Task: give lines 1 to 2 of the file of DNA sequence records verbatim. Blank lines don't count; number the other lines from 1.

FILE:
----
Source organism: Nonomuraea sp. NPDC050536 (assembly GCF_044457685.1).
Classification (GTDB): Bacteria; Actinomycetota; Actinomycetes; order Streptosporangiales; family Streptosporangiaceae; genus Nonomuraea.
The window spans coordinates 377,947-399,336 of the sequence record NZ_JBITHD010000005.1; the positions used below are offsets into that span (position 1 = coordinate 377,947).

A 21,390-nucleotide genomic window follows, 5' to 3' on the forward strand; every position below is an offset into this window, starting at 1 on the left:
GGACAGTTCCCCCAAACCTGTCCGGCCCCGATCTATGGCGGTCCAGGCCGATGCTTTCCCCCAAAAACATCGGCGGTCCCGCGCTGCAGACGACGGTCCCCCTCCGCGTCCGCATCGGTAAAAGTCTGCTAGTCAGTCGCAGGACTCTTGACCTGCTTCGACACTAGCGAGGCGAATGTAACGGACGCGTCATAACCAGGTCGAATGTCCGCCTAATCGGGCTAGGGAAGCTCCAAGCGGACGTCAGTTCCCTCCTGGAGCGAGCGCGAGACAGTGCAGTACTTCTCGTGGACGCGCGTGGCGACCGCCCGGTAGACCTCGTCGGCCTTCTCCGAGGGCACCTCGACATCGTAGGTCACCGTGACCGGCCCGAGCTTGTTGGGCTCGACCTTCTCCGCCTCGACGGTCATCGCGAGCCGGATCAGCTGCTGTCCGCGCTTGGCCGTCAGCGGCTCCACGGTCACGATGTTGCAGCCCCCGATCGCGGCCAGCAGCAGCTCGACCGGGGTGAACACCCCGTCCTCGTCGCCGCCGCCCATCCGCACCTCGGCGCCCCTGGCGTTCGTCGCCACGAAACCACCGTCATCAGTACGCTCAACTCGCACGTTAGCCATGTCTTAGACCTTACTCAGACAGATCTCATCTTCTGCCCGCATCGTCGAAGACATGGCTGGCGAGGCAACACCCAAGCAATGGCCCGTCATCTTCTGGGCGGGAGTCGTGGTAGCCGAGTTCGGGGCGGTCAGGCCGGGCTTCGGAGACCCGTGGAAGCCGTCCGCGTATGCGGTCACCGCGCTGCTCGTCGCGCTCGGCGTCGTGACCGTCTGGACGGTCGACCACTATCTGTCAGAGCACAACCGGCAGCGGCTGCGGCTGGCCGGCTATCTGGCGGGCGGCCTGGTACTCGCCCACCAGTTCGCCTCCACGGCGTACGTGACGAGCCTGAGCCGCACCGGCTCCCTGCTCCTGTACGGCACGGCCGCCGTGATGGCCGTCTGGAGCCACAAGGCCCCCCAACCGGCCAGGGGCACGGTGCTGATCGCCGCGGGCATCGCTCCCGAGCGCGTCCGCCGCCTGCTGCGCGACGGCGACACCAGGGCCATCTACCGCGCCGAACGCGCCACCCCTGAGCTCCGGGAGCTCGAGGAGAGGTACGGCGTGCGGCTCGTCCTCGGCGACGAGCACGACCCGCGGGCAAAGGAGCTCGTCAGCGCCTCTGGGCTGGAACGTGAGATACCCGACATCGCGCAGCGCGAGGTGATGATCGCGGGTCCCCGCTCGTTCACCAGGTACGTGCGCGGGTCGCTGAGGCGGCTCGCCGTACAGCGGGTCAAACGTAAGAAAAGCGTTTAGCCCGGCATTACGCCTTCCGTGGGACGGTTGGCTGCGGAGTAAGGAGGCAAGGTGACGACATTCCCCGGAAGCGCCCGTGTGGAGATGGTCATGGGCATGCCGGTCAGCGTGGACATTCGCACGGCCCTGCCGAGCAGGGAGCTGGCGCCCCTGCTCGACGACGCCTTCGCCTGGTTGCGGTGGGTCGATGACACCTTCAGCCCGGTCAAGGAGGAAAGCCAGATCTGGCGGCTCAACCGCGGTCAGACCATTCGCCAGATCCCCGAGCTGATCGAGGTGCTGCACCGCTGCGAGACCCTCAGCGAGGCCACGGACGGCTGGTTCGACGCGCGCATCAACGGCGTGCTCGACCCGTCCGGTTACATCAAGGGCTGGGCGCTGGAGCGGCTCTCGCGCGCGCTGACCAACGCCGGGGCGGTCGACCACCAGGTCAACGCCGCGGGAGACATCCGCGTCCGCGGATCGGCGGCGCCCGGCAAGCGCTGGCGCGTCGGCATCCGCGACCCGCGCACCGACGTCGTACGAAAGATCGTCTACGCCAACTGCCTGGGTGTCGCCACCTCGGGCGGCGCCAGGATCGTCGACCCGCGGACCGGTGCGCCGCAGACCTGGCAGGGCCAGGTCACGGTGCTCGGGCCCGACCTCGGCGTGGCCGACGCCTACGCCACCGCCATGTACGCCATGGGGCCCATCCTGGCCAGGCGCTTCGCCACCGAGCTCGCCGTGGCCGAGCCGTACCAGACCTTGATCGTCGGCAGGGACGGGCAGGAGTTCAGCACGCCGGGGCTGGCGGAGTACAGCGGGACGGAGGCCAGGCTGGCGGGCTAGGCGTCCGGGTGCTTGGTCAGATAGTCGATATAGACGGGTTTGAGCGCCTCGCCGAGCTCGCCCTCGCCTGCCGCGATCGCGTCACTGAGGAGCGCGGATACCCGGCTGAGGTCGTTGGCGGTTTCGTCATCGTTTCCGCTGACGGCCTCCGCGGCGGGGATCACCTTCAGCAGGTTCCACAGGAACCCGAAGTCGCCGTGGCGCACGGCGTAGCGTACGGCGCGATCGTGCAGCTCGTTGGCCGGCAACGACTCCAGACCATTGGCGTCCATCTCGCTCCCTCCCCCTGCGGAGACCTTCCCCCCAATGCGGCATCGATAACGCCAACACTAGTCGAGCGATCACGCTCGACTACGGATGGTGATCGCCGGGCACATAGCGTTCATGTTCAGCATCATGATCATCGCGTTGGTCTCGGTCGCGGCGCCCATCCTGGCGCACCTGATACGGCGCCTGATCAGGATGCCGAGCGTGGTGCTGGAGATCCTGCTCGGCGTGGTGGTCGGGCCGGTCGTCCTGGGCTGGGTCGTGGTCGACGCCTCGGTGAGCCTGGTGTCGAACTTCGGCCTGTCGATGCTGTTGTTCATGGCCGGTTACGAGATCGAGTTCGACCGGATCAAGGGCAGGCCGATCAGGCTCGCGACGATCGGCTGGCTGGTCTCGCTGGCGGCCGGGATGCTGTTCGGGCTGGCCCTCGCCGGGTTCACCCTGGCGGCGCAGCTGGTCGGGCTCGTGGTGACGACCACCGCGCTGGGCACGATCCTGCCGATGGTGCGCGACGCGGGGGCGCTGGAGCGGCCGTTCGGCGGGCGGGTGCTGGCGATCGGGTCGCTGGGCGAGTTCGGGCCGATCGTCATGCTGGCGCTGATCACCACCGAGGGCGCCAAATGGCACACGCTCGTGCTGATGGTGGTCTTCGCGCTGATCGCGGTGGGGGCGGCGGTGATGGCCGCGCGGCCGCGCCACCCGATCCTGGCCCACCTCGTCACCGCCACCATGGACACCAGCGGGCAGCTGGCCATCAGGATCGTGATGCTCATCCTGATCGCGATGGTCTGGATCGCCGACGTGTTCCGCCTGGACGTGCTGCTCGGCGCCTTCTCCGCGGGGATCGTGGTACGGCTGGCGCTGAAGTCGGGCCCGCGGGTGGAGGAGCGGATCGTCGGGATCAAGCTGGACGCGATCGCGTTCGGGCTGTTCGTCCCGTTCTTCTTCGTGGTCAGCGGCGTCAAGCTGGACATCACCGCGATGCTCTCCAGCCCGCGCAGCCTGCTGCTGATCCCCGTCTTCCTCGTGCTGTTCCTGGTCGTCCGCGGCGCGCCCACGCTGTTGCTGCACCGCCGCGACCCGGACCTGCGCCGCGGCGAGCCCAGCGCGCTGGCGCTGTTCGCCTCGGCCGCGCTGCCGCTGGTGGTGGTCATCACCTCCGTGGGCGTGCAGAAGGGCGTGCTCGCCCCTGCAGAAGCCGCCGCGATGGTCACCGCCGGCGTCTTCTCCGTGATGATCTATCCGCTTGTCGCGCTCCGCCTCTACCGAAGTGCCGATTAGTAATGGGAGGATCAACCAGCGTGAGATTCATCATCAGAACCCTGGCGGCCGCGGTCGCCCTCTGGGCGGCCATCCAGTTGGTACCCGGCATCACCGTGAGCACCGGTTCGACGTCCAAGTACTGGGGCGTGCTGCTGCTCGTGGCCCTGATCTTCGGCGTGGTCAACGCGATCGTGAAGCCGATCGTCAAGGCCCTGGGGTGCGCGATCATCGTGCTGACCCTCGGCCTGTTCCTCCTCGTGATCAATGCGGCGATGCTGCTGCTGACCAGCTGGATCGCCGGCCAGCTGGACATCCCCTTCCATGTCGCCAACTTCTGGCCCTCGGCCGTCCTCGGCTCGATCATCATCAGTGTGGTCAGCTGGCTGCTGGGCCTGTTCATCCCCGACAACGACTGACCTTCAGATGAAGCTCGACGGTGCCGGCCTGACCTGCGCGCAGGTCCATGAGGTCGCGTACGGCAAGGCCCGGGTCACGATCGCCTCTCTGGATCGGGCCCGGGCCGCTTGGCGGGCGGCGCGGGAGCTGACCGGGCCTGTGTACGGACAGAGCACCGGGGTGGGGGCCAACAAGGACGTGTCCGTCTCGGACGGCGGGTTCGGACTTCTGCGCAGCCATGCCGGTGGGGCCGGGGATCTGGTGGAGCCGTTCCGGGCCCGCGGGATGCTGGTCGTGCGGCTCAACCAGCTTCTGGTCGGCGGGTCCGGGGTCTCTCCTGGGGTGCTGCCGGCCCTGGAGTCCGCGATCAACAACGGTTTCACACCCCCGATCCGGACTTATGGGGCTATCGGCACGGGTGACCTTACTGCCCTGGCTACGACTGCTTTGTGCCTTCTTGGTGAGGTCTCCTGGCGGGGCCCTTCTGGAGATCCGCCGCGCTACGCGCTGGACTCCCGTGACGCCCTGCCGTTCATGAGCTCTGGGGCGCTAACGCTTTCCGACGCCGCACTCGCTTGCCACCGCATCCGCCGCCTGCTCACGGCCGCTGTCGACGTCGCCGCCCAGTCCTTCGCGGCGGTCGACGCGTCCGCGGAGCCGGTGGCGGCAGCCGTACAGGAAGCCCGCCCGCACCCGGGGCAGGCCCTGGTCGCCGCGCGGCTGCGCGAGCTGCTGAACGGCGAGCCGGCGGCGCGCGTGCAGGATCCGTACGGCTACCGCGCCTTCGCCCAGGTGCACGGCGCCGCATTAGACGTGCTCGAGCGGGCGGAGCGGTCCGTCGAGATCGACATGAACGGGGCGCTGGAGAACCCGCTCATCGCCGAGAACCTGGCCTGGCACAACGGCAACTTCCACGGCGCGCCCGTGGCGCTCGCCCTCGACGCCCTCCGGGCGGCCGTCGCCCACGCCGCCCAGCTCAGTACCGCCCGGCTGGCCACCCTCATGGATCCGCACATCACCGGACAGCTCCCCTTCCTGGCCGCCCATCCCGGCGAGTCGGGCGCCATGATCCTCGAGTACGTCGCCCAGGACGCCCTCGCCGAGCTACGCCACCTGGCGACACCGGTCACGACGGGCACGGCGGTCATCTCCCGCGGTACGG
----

Source organism: Nonomuraea sp. NPDC050536 (assembly GCF_044457685.1).
Classification (GTDB): Bacteria; Actinomycetota; Actinomycetes; order Streptosporangiales; family Streptosporangiaceae; genus Nonomuraea.